Times are tough. Questions from the audience are challenging. The news isn’t good.

Our natural instinct, when the news is bad, is to avoid confrontation, ignore the situation or hope someone else will take the heat. Whether the audience is the American population or one single customer – the surest way to build a relationship is to communicate early, honestly and on a regular basis.

Even when you don’t have all the answers.

I started with Pearle Vision as a store manager.  We sold and made the glasses.  Some prescriptions were easy to make and some were more challenging.  At the time of the sale we would give a time or date when the glasses would be ready and invited the customer to return for their custom-made glasses.

On occasion, there would be a problem with the glasses – the frame wasn’t available, the lens broke in the edger or the completed product didn’t pass the final inspection; any of these occurrences would cause a delay in the product delivery.

As a new manager, I soon learned that some of the employees failed to notify the customer in the case of the delay.  I don’t know if they hoped the customer would forget about the due date or if they feared a confrontational discussion but for whatever the reason – they failed to communicate to the customer.

I quickly changed that process. 

Building customer relationships requires open and honest communication – ESPECIALLY when the news isn’t good.  Customers are willing to understand and forgive if we keep them in the loop.  So when it comes to communicating with customers:

  • Share the information available
  • If you don’t have the answers – be honest and then let them know how you are going about getting the information
  • If you’ve made a promise (deadline or product) that you discover you can’t keep – call immediately to let the customer know
  • Set realistic expectations.  Customer would rather know the truth than to be told what you think they want to hear.
  • Under promise and over deliver
  • If customers are left to guess – they will think the worst so keep them regularly informed

Regardless of your political viewpoint – hopefully you can respect Obama’s desire to keep us informed rather than in the dark.  Follow his example and keep your customers informed.


A Tender Moment with the Obama’s

Did you watch Barbara Walter’s interview with the president elect and his wife on Wednesday night?  YouTube has the entire event in small segments and I would recommend you watch if you haven’t.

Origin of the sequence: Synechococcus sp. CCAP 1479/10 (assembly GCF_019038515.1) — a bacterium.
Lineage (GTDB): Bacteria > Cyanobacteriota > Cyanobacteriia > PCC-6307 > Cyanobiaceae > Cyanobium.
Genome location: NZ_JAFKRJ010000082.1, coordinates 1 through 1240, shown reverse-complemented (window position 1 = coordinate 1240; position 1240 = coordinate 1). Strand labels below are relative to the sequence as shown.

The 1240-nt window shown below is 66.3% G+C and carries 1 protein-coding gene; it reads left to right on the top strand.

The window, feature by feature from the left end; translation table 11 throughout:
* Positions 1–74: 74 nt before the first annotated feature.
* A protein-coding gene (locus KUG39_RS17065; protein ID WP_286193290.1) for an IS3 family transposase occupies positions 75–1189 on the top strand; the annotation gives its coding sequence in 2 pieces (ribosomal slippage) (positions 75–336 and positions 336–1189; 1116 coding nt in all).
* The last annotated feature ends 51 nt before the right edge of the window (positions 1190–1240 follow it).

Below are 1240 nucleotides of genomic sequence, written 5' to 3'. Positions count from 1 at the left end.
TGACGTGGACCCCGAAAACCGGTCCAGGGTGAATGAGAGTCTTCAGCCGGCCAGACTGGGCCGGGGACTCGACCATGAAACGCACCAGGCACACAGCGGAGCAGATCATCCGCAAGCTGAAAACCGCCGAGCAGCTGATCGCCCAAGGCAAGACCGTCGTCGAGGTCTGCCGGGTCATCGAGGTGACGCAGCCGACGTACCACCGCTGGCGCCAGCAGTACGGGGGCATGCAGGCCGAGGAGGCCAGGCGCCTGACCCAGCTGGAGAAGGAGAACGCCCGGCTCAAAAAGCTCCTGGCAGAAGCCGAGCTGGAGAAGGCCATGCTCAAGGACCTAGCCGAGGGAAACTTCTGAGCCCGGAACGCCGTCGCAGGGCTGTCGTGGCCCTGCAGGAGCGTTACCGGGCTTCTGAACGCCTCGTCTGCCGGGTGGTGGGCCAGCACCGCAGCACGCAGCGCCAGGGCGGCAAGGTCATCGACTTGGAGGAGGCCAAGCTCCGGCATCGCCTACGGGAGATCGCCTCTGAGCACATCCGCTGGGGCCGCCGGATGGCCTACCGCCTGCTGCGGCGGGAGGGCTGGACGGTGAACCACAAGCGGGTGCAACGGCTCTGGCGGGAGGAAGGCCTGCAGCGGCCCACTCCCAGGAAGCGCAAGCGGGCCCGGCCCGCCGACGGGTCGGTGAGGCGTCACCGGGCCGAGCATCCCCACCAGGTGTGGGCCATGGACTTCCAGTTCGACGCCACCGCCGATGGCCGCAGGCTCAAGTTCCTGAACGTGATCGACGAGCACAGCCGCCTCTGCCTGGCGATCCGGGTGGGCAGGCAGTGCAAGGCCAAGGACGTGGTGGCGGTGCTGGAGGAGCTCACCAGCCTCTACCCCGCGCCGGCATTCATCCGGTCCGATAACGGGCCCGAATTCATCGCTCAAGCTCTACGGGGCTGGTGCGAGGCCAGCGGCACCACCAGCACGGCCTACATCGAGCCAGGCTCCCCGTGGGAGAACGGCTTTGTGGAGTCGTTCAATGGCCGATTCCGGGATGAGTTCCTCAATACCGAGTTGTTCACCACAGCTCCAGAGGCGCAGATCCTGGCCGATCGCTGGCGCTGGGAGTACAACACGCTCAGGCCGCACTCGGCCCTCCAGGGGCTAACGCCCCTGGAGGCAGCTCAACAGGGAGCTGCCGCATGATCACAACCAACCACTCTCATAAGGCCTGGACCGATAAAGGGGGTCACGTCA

During the first part of the interview with Michelle, (around minute 3 of the attached video) there is a tender, honest moment between Barack and Michelle.

When we think of national and world leaders we imagine people who are serious, focused and driven to success – or at least I do. We can tell ourselves they put their pants on one leg at a time, but if we try to put ourselves in their shoes to understand the magnitude of their responsibility and their impact on the world, it just becomes impossible.

They are too far above us ordinary folks. It is impossible to imagine having anything in common with them. We have a hard enough time ruling our own roost let alone having an effect on the roosts all around the country.

But in that one moment of honest tenderness between husband and wife on national television we can suddenly envision hanging out with our next president and his wife.

He reaches over to tell her she has lipstick on her tooth and she admonishes him for not listening to her when she’s talking.

What a moment.

I guess the bigger reveal for me was that this very personal moment didn’t land on the editing floor.

So how does this relate to our every day life with customers, vendors, employees and peers? I guess it says to me that we should never be so focused on business that we can’t afford to be a little human. For it is in those little human acts that we become relatable – someone you want to hang with – someone you want to have a relationship with. 

Someone you want to do business with.

I wish all the best for our new first family as they transition into their new lives, facing umpteen challenges; both monumental and everyday.